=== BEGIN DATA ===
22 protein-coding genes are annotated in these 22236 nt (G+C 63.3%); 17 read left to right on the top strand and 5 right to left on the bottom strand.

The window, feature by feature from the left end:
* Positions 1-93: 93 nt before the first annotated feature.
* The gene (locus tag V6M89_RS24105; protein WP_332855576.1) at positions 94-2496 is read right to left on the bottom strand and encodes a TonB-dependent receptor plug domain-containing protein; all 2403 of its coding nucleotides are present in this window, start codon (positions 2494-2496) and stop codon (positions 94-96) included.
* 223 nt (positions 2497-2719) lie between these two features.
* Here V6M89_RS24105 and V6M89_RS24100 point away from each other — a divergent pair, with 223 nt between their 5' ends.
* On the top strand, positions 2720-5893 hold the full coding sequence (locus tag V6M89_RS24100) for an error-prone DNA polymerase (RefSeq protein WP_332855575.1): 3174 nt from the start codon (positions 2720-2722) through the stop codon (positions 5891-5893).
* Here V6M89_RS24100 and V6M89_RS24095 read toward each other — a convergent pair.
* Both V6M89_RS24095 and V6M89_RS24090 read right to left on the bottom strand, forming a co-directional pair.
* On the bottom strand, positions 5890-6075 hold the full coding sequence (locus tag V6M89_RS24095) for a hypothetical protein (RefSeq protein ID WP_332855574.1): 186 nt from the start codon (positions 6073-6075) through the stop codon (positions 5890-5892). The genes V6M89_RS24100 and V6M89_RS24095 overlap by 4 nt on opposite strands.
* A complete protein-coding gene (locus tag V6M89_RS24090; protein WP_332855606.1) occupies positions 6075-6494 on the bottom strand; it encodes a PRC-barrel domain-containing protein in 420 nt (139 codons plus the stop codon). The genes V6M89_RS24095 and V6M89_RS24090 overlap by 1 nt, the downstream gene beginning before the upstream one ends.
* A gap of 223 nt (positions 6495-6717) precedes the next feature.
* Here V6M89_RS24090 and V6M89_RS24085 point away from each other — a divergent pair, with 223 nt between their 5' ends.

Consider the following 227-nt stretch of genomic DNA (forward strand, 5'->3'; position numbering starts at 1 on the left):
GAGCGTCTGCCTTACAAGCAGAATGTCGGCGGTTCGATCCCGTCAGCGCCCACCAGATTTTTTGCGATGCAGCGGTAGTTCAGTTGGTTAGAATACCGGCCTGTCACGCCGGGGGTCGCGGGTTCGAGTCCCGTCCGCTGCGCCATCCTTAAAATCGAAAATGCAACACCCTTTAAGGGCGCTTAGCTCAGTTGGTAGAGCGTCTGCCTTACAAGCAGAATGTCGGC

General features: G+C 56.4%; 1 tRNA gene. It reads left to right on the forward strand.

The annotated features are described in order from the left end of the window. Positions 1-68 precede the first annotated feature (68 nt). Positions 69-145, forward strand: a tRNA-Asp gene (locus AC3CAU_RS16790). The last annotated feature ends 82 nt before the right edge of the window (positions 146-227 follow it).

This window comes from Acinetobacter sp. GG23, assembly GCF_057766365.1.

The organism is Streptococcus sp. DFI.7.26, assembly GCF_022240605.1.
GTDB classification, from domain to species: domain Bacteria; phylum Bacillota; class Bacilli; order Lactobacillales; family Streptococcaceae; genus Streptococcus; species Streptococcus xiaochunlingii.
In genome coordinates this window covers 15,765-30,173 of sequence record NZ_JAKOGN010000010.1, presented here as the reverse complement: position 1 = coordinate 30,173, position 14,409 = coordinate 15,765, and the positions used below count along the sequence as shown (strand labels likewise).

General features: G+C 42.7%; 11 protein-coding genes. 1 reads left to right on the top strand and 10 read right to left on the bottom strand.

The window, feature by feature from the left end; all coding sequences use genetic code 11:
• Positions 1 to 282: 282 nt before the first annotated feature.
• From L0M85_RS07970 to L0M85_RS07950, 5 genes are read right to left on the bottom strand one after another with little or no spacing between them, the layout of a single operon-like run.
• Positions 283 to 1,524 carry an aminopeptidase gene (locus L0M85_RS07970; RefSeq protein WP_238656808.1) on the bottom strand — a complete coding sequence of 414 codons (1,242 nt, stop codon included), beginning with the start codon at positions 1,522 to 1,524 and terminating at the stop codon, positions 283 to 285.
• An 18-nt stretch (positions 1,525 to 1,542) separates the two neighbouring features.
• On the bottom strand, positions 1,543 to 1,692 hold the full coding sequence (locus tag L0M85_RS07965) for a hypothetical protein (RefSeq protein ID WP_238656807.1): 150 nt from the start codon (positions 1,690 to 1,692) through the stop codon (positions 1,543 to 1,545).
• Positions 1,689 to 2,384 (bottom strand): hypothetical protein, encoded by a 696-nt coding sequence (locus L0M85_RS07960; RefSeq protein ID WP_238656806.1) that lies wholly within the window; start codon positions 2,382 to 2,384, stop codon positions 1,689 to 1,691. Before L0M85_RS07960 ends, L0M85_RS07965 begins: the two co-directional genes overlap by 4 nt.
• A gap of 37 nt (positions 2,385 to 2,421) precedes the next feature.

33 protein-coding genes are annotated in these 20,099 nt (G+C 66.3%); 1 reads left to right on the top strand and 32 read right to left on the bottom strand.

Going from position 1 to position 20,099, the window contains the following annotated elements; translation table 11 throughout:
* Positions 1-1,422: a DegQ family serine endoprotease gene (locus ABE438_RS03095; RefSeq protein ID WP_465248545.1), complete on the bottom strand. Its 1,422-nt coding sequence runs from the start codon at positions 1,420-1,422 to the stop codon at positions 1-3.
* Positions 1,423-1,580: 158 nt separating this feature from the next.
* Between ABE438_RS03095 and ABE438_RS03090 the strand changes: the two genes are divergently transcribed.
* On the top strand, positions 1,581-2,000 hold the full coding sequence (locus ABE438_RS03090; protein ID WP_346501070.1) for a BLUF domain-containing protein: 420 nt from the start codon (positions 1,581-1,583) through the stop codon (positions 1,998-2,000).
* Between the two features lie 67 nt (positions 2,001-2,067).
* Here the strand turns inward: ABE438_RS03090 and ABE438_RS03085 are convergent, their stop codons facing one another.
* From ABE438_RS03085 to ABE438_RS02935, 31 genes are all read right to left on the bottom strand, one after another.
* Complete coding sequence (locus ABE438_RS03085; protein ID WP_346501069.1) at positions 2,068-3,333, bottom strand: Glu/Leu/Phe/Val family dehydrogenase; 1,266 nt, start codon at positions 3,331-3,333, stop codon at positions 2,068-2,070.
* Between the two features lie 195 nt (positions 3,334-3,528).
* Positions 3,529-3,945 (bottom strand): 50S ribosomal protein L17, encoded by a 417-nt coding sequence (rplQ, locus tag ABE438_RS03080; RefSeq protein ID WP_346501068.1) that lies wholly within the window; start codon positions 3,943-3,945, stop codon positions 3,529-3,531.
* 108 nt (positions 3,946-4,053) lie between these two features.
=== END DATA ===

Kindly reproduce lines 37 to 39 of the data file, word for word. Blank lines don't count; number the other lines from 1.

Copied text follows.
* Between the two features lie 67 nt (positions 2,001-2,067).
* Here the strand turns inward: ABE438_RS03090 and ABE438_RS03085 are convergent, their stop codons facing one another.
* From ABE438_RS03085 to ABE438_RS02935, 31 genes are all read right to left on the bottom strand, one after another.